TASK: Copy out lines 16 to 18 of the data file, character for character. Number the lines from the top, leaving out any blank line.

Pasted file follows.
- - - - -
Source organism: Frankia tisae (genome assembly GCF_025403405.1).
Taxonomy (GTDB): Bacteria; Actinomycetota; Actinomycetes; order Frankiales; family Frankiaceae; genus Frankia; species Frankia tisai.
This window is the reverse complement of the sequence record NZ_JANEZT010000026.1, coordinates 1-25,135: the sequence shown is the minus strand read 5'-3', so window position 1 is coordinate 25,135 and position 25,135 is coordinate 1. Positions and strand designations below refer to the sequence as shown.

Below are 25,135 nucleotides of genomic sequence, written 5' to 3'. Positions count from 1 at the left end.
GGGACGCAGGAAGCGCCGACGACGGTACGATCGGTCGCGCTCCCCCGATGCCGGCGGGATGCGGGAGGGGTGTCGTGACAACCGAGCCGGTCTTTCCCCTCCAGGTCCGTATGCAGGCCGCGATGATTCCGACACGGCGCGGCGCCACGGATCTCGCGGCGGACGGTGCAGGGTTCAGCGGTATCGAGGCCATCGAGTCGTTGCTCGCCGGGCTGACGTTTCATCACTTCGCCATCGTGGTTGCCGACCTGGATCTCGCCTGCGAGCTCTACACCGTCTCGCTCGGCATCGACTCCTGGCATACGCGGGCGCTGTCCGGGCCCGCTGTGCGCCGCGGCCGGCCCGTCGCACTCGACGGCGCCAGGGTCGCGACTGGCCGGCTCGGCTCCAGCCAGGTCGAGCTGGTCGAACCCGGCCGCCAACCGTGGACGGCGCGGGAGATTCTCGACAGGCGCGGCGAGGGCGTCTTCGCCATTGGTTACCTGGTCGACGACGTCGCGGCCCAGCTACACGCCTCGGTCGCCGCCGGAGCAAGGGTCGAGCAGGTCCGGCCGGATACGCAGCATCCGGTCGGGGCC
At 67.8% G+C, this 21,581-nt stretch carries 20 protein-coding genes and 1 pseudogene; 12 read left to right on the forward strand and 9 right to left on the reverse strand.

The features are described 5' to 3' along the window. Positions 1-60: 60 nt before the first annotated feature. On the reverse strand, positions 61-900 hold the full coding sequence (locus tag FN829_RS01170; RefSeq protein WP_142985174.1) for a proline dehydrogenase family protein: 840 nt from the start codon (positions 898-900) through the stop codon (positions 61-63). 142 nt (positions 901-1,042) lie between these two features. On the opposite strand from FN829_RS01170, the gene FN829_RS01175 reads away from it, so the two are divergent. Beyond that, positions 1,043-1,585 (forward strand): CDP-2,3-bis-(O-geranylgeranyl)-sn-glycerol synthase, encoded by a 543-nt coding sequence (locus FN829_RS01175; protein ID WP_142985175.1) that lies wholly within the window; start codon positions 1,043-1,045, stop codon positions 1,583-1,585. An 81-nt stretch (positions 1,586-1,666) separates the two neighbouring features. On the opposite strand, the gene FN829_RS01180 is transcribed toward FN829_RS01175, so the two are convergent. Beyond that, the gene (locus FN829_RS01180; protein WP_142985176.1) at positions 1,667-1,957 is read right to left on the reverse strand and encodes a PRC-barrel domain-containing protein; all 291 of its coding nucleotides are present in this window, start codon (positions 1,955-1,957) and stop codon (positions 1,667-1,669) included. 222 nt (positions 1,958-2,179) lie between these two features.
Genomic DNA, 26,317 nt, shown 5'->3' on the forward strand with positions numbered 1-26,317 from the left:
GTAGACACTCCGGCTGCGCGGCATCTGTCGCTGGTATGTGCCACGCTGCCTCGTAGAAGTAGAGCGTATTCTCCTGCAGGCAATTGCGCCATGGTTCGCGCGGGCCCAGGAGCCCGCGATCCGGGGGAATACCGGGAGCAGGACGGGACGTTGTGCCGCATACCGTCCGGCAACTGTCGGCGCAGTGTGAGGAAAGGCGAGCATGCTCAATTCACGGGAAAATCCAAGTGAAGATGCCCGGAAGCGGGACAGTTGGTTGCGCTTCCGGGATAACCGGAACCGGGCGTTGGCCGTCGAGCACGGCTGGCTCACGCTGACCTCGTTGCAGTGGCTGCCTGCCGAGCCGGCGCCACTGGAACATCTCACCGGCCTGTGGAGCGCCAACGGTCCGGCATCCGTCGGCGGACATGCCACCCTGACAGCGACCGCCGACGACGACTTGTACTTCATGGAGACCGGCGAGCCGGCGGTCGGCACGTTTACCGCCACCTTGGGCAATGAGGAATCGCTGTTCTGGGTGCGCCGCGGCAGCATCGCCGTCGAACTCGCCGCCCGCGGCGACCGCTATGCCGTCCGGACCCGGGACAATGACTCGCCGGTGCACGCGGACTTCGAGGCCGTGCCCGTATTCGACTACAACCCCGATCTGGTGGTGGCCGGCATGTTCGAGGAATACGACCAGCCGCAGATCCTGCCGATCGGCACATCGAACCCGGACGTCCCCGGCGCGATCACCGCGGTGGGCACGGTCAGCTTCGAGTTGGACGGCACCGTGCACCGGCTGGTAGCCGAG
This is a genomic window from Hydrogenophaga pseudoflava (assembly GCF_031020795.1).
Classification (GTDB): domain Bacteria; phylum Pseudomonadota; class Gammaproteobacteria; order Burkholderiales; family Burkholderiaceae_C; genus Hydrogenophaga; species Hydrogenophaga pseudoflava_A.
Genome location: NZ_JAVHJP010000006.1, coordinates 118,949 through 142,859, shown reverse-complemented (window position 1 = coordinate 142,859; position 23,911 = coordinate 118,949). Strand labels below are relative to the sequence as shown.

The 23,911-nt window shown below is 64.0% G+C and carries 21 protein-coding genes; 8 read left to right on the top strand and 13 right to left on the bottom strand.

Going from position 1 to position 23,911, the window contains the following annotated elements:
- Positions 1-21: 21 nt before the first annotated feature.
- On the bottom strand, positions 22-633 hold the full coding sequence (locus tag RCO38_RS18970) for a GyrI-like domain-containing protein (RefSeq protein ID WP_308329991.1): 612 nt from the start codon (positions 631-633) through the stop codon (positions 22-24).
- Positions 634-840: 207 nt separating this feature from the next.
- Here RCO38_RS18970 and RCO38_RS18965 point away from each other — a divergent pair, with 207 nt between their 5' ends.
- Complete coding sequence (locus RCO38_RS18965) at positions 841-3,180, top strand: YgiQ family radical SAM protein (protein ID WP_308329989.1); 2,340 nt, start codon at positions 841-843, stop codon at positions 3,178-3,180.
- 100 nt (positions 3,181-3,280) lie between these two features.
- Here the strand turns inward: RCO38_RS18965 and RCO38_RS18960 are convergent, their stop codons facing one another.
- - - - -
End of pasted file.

- On the bottom strand, positions 22-633 hold the full coding sequence (locus tag RCO38_RS18970) for a GyrI-like domain-containing protein (RefSeq protein ID WP_308329991.1): 612 nt from the start codon (positions 631-633) through the stop codon (positions 22-24).
- Positions 634-840: 207 nt separating this feature from the next.
- Here RCO38_RS18970 and RCO38_RS18965 point away from each other — a divergent pair, with 207 nt between their 5' ends.